OPERATORS have welcomed the election of a new Balearic
government which plans to scrap the eco-tax and rebuild ties with UK trade.
The previous left-wing government, which introduced
the tax on May 1 2002, was voted out of office on May 25. The eco-tax – a fee of one euro a day per person on stays
at hotels – will end once legislation is introduced.
TUI northern Europe chief executive Peter Rothwell
said the decision to abolish the eco-tax by the centre right Popular Party was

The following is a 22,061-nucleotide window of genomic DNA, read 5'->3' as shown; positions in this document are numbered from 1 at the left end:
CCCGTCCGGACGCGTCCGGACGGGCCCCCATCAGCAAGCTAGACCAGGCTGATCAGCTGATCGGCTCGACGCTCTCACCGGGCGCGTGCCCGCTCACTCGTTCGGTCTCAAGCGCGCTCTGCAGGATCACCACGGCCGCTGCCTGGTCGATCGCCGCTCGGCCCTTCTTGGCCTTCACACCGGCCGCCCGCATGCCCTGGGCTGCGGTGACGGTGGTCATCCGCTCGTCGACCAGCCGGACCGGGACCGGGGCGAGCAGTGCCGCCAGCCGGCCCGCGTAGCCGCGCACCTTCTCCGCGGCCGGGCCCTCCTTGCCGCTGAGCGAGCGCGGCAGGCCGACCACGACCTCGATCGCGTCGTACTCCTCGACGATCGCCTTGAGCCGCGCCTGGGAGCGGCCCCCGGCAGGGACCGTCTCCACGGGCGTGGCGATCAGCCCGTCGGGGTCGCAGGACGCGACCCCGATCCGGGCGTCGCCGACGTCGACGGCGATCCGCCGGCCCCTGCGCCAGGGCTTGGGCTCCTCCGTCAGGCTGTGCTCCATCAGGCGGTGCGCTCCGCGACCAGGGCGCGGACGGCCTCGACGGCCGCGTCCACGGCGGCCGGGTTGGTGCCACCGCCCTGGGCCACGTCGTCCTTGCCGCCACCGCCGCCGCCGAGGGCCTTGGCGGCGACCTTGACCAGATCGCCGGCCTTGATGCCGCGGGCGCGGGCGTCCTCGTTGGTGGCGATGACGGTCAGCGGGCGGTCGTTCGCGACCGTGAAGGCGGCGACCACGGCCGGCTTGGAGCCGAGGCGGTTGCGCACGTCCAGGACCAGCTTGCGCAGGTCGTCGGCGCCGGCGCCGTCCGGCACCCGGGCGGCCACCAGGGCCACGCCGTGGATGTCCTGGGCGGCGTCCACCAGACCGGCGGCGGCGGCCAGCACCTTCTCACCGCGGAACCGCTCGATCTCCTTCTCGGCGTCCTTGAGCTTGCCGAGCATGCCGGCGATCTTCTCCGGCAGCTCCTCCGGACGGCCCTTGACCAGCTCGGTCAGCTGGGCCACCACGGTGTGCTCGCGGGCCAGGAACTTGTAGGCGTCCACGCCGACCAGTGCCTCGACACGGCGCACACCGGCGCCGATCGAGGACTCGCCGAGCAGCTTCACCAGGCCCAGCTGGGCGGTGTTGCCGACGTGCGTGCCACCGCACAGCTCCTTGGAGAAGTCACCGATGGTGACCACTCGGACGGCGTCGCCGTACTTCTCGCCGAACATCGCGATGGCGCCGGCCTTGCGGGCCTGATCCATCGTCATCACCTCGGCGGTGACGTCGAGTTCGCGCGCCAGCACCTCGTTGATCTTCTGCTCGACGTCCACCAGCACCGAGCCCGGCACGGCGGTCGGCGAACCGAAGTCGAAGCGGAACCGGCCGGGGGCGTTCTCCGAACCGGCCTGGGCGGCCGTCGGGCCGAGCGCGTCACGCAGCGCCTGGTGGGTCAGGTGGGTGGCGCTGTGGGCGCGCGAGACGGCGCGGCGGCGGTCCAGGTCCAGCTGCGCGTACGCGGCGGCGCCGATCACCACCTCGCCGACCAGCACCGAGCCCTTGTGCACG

a positive move for British holidaymakers. “The Balearic eco-tax was not
received gratefully and the actual administration of the tax was proving to be
difficult,” he said.
First Choice long haul and Unijet general manager John
Riley said the end of the tax could have an immediate effect on bookings.
“Clients resented it because was an extra they had to
pay, and it affected their decision to travel to the islands,” he said.
Riley added he welcomed
efforts by the incoming government to establish meetings with UK tour operators
to look at rebuilding business. At least 1.5 million British holidaymakers
visit the islands annually.